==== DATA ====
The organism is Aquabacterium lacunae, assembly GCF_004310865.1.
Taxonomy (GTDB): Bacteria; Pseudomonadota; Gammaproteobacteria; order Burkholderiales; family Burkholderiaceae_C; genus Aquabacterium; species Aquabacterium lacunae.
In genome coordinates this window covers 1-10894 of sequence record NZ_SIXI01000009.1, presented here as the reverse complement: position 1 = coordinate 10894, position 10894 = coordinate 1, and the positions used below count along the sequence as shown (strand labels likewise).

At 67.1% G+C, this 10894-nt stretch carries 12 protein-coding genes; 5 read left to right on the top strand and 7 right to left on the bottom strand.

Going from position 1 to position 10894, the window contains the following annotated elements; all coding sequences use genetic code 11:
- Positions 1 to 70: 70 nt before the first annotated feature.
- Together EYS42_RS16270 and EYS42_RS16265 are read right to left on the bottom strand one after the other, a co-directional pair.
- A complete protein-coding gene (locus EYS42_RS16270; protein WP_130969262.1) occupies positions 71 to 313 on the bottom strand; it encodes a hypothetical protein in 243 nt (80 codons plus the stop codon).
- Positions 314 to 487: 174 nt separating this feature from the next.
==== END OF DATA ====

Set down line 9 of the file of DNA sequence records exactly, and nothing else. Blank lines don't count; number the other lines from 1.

- Positions 314 to 487: 174 nt separating this feature from the next.